Anthony Grant, Dayton coach: The name on this list most familiar to Florida fans, Grant has been up-and-down since joining Dayton ahead of the 2017-18 season. The Flyers have three seasons of 20+ wins and would have been one of the top seeds in the 2020 NCAA Tournament had it been played after going 29-2 (18-0 Atlantic 10) that season. Grant was tremendous at VCU after leaving Donovan’s side, going 76-25 with the Rams. However, his extended tenure at Alabama showed promise early but fell off massively with a 31-33 mark across his final two campaigns. While Grant is a fan favorite who would be welcomed back in Gainesville with open arms, is he the right hire for a program looking to make an upgrade from a coach with a similar level of success?

Rick Pitino, Iona coach: There is no coach that has come out of the mouths of more Florida fans than Pitino. Given he’s the well-known mentor of Donovan and currently coaching at Iona — where he’s remarkably turned the Gaels around from 12-6 last season to 25-7 this year — it does make some sense. However, Pitino would bring a lot of baggage with him to Gainesville from his time at Louisville, and the University Athletic Association frequently claims its aim is to win championships with integrity. Given Pitino’s indiscretions and advanced age (69), he’s not exactly the right fit for a team that is looking for long-term, sustained success. Perhaps if Pitino’s hire came with a succession plan, it is something that could be sold. But that’s a big ask.

Archie Miller, former Indiana coach: Miller was considered one of the top candidates for the Florida job when Donovan left for the NBA. He won 24+ games across his final four seasons at Dayton where he made four NCAA Tournament appearances, including a run into the 2014 Elite Eight. However, Miller was unable to turnaround Indiana across four seasons. He finished 67-58 with the Hoosiers and never made the NCAA Tournament. His wide-open offense and pack-line defense would fit what Florida fans like to see from their teams, but not turning IU around may be too much to overcome. Miller’s brother, Sean, the former coach at Arizona, falls into a similar category as Pitino and is likely to be given a show cause penalty anyway.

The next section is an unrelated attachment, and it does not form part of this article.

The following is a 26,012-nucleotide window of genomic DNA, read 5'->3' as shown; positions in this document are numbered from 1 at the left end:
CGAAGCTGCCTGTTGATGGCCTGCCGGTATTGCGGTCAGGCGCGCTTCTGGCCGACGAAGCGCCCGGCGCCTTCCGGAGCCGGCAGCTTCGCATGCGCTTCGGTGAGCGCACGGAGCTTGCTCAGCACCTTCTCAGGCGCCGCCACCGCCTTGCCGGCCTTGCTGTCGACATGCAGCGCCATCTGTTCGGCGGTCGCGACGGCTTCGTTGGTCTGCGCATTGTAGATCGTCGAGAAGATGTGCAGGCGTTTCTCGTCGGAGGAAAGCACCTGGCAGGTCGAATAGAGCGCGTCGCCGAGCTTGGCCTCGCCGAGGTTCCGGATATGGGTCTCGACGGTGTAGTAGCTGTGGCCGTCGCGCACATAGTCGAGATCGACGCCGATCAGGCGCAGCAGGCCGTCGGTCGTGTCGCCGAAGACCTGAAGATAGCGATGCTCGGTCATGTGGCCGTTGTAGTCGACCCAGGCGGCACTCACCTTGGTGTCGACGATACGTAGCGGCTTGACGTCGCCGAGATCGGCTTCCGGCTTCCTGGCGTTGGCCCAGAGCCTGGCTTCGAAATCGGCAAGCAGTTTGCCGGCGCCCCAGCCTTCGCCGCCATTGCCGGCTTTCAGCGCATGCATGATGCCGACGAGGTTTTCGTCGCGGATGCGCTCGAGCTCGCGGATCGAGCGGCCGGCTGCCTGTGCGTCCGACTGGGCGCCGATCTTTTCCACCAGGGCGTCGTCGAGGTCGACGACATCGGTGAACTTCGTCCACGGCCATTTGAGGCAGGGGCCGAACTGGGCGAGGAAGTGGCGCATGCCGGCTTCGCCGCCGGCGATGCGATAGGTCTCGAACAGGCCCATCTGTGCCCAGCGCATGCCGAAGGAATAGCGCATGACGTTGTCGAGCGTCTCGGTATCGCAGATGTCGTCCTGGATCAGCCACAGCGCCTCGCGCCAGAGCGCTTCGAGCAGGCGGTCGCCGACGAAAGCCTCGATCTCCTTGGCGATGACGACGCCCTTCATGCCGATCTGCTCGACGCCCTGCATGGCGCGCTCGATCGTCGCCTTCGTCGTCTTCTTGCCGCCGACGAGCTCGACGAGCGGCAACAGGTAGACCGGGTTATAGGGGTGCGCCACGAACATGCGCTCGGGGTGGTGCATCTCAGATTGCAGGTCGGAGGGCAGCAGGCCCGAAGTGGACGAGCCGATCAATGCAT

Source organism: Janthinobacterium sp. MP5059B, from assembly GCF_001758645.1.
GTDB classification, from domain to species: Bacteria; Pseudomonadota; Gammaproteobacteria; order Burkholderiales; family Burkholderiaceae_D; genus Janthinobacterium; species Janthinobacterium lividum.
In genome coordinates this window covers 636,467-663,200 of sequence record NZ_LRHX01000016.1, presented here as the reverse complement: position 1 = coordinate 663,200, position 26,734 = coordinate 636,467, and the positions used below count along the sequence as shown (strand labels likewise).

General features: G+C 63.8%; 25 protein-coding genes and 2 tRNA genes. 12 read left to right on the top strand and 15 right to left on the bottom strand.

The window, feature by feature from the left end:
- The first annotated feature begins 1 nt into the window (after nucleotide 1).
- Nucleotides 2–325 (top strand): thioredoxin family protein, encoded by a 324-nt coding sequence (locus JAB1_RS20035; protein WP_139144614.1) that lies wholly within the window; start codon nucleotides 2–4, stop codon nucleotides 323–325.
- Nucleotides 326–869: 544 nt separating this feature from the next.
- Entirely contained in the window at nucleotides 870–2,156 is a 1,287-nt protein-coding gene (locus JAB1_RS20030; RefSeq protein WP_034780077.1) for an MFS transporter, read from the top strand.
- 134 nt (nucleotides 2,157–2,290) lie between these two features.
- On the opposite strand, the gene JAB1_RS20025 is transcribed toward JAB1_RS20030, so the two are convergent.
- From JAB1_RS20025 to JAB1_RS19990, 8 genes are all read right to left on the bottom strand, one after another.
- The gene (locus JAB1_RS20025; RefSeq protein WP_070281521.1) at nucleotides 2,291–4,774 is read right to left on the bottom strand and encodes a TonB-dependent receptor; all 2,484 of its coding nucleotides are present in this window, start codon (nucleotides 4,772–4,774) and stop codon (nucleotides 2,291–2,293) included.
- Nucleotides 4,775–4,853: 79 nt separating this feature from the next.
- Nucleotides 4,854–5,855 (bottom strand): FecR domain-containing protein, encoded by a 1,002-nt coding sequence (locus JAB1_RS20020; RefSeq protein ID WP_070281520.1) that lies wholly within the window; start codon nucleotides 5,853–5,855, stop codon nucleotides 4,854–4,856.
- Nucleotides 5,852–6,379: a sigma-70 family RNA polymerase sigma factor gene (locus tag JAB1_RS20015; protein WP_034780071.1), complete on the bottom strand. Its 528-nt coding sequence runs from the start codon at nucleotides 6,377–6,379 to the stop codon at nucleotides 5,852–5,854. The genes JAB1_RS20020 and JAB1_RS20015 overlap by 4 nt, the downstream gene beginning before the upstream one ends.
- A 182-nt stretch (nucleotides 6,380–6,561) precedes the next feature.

Mike Rhoades, VCU coach: The latest in a long line of successful coaching hires, Rhoades has led the Rams to a 40-14 mark across the last two seasons. He appears primed for a bigger job and will likely make a move this offseason, but he’s never won an NCAA Tournament game. This would be a hire based on potential, and while Rhoades is plenty experienced, he would be a tough sell for the Gators.

Dennis Gates, Cleveland State coach: A fast riser in the industry, Gates has crossed the country numerous times with his longest tenure coming as an assistant at Florida State under Leonard Hamilton (2011-19). During his time on his alma mater’s bench, the Seminoles advanced to seven NCAA Tournaments with two Sweet 16s and one Elite Eight. He was plucked away by Cleveland State, which he turned from an 11-21 team in Year 1 to a squad that has gone 39-18 across the last two campaigns with two Horizon League titles. Given his high upside and experience in the Sunshine State, Gates makes for an interesting candidate.

Jerome Tang, Baylor assistant coach: The main non-head coach being floated as a serious candidate for a significant job this hiring cycle, Tang enters the postseason with a lot of hype as Drew’s longtime assistant. And when we say longtime, we mean longtime as in 19 seasons. Drew has constantly credited Tang for his recruiting prowess, which helped rebuild the Bears, but one wonders why it has taken so long for him to be legitimately considered for head coaching jobs.